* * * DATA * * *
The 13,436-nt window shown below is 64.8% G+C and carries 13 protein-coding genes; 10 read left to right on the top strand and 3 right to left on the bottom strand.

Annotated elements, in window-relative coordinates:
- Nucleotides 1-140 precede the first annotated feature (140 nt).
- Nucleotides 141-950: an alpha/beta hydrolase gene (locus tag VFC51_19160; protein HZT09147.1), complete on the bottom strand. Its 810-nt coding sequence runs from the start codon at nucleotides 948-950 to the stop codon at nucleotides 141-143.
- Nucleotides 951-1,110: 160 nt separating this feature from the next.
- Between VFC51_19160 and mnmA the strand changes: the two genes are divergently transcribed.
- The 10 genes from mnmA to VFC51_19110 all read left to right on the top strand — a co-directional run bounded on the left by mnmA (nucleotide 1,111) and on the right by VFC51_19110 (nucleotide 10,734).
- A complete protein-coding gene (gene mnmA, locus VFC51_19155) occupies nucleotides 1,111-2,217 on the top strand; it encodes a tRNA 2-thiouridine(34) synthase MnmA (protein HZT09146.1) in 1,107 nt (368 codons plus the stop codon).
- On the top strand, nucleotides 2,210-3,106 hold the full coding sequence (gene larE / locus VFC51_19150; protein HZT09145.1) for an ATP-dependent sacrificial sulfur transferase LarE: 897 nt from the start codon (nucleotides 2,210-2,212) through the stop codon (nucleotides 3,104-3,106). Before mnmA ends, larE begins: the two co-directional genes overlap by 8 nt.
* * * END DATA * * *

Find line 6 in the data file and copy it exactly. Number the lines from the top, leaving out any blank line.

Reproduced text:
- Between VFC51_19160 and mnmA the strand changes: the two genes are divergently transcribed.